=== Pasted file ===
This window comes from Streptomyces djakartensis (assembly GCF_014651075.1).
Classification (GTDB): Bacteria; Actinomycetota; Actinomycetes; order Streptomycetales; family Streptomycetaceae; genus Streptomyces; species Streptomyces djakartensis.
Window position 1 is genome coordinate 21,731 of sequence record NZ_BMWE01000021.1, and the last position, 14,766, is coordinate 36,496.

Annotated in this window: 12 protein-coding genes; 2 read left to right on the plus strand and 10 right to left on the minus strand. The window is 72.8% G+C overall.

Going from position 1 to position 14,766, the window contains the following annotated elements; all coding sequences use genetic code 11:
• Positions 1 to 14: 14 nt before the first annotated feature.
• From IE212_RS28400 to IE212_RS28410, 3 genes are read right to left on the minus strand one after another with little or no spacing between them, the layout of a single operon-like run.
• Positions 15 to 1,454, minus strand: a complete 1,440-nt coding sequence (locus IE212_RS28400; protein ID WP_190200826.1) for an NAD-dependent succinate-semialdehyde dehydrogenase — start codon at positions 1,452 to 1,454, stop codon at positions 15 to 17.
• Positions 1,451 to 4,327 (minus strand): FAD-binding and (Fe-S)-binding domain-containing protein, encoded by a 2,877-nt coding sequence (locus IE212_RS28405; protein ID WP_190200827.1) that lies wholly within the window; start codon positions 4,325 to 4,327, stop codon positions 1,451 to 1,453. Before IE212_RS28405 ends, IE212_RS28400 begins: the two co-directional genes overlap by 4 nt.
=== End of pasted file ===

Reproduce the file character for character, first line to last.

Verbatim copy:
This window comes from Streptomyces djakartensis (assembly GCF_014651075.1).
Classification (GTDB): Bacteria; Actinomycetota; Actinomycetes; order Streptomycetales; family Streptomycetaceae; genus Streptomyces; species Streptomyces djakartensis.
Window position 1 is genome coordinate 21,731 of sequence record NZ_BMWE01000021.1, and the last position, 14,766, is coordinate 36,496.

Annotated in this window: 12 protein-coding genes; 2 read left to right on the plus strand and 10 right to left on the minus strand. The window is 72.8% G+C overall.

Going from position 1 to position 14,766, the window contains the following annotated elements; all coding sequences use genetic code 11:
• Positions 1 to 14: 14 nt before the first annotated feature.
• From IE212_RS28400 to IE212_RS28410, 3 genes are read right to left on the minus strand one after another with little or no spacing between them, the layout of a single operon-like run.
• Positions 15 to 1,454, minus strand: a complete 1,440-nt coding sequence (locus IE212_RS28400; protein ID WP_190200826.1) for an NAD-dependent succinate-semialdehyde dehydrogenase — start codon at positions 1,452 to 1,454, stop codon at positions 15 to 17.
• Positions 1,451 to 4,327 (minus strand): FAD-binding and (Fe-S)-binding domain-containing protein, encoded by a 2,877-nt coding sequence (locus IE212_RS28405; protein ID WP_190200827.1) that lies wholly within the window; start codon positions 4,325 to 4,327, stop codon positions 1,451 to 1,453. Before IE212_RS28405 ends, IE212_RS28400 begins: the two co-directional genes overlap by 4 nt.